> PARADIDOMAI as a reference to the betrayal of Jesus that he does not make
                            > any reference to the betrayal anywhere in his letters. In fact, there is no
                            > explicit or implicit allusion to the disaffection of any one in the
                            > inner-circle of Jesus' followers prior to Mark. I cannot find any allusion
                            > in Q or Thomas.

                            Well, he doesn't make any reference to the words of institution anywhere else
                            either. Does that mean that Paul really has no knowledge the events of the "last
                            supper"?

                            >
                            >
                            > Moreover, it is surprising that if Paul was aware of the betrayal of Jesus
                            > by Judas that he does not use that information to attack the "false/super
                            > apostles" in II Cor. 10-13, particularly II Cor. 11:13-15. Had Paul known
                            > about Judas, how could he have passed up the opportunity to cite Judas as an
                            > excellent example (to paraphrase Paul only slightly) of a false disciple,
                            > deceitful worker.disguising himself as a disciple of Christ, behind whom was
                            > Satan in disguise, a false disciple whose end matched his deeds?

                            Isn't this reading the Johannine vision of Judas into who Paul must have known
                            Judas was if he knew him at all?

                            > Furthermore, I find it strange that Paul in citing the resurrection
                            > appearances to various early Christian leaders and their respective cohorts
                            > in I Cor. 15:5ff., that Paul cites "Peter and then to the Twelve." Not
                            > "Peter and then to the Eleven." I, as does Crossan, see the election held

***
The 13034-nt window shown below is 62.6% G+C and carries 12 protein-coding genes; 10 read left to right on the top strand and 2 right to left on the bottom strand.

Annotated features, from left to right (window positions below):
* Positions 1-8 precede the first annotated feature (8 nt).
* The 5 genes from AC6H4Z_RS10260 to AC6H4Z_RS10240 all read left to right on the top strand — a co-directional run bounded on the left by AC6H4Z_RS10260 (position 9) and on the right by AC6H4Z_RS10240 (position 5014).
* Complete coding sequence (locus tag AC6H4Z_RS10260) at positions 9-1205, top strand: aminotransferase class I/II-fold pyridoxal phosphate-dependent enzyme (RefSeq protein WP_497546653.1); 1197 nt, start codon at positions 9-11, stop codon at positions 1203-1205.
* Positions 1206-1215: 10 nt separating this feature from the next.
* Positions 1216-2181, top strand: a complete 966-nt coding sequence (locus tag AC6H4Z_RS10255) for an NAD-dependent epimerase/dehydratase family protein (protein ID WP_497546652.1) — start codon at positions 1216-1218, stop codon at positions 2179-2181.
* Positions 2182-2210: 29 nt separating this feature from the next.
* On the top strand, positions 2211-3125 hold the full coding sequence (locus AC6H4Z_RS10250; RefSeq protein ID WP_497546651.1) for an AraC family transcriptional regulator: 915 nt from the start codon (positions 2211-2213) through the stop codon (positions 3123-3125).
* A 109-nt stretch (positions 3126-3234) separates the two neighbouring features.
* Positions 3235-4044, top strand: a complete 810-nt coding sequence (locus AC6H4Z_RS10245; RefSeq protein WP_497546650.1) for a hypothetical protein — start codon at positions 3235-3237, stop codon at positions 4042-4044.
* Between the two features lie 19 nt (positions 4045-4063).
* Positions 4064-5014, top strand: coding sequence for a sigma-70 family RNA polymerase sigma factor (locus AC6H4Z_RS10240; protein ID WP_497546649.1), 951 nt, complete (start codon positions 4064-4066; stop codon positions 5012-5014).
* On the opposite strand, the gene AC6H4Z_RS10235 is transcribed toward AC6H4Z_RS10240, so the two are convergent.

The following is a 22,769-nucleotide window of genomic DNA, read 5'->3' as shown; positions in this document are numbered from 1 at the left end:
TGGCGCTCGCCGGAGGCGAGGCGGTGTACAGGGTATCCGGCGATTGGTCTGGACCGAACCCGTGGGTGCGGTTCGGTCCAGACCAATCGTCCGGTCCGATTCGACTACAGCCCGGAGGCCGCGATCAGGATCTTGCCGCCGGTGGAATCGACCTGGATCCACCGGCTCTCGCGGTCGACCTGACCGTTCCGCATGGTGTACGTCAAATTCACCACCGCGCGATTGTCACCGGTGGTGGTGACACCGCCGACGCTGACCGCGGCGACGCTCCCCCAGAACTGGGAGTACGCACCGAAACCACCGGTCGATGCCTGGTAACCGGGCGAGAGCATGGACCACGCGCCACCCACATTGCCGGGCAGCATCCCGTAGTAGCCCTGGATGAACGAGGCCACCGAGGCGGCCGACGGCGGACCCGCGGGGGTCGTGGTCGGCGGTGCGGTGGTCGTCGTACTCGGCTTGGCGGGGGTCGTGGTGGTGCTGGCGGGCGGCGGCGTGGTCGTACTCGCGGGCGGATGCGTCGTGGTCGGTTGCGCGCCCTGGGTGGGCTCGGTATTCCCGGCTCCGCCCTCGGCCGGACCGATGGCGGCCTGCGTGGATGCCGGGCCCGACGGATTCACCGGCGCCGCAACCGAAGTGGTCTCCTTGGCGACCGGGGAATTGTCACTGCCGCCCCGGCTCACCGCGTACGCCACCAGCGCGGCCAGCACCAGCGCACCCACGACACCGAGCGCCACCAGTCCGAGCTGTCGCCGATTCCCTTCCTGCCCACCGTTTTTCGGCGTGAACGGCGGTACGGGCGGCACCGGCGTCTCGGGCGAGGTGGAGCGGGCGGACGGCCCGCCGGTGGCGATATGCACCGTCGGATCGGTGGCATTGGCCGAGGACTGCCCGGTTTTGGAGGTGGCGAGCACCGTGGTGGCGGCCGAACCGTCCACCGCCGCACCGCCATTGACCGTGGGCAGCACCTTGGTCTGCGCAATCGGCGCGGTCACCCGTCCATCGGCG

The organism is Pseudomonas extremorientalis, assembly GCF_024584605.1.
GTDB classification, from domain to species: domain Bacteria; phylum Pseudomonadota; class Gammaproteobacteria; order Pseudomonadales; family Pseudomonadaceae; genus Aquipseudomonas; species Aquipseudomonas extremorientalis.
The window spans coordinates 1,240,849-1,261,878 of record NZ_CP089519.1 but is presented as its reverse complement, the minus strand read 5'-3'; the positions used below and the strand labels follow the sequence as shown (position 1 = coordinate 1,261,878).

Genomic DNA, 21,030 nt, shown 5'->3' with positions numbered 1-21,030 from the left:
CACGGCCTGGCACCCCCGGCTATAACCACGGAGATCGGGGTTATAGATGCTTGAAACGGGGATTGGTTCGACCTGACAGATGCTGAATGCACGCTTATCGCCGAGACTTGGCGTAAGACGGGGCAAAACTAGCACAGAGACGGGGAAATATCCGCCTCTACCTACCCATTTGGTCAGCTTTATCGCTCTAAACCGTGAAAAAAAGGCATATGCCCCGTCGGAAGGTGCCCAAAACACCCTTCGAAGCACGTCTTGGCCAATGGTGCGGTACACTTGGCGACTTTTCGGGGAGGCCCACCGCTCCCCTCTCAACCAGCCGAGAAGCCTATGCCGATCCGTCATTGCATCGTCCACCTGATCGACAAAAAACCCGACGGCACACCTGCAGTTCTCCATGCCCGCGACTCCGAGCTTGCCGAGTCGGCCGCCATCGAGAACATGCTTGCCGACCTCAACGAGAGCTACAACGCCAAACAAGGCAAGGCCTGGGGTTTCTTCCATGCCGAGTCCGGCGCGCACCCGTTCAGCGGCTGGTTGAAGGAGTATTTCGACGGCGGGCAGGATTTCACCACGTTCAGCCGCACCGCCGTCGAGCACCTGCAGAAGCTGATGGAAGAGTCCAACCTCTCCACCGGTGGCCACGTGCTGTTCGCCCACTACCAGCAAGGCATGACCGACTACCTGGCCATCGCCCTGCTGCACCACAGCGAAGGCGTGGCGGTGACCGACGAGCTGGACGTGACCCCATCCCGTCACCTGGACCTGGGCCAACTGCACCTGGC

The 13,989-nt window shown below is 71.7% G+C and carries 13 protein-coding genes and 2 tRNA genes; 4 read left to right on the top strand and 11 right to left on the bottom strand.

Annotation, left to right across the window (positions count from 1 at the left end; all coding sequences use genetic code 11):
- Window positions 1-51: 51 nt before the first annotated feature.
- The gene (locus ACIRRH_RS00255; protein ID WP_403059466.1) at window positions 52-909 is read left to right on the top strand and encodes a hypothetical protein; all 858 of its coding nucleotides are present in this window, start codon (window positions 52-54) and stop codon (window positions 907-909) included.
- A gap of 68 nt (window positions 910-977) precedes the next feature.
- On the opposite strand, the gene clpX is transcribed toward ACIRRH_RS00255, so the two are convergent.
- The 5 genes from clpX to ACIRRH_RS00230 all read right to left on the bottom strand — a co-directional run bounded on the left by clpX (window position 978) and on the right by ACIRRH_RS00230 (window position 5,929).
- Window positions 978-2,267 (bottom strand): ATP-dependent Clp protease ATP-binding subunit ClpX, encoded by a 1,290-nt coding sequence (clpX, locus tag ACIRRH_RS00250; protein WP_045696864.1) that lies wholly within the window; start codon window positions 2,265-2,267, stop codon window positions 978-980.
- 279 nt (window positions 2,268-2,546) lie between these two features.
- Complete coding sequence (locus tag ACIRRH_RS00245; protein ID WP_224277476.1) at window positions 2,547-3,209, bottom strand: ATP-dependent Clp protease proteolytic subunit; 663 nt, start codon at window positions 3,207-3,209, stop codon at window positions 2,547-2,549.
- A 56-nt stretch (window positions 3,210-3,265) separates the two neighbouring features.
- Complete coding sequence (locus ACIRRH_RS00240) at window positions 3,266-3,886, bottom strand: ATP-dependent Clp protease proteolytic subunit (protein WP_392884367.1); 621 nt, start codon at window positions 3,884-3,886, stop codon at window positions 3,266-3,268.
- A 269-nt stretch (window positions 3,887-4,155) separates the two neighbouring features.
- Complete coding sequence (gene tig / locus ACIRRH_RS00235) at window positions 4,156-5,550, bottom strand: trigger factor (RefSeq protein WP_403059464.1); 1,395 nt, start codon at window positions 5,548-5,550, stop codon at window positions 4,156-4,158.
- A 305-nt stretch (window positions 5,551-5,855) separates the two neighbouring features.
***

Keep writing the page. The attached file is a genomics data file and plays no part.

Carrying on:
> for Judas' replacement in Acts to be pure Lukan fiction to deal with the
                            > apostasy of Judas which he derived from Mark. Paul's citation, which must
                            > go back to the 50's or earlier, suggests that the Twelve are a coherent and
                            > faithful body of original disciples with its original integrity in tact.

                            Or a symbol of the new Israel which does always depend upon being comprised of
                            exactly 12 men to be what it is supposed to represent. I think the discrepancies
                            in the Synoptic Lists who was among the 12 lends credence to this idea.

                            Yours,

                            Jeffrey
                            --

                            Jeffrey B. Gibson, D.Phil. (Oxon.)

                            1500 W. Pratt Blvd. #1
                            Chicago, IL 60626

                            jgibson000@...
                          • William Arnal
                            ... And said something similar to me as well. In fact neither LSJ nor the text of Mark (cf. 15:1, as I noted earlier, as well as Mark Goodacre s [the *other*
                            Message 13 of 22 , Nov 2, 2004
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                              Jeffrey wrote, in response to Ted: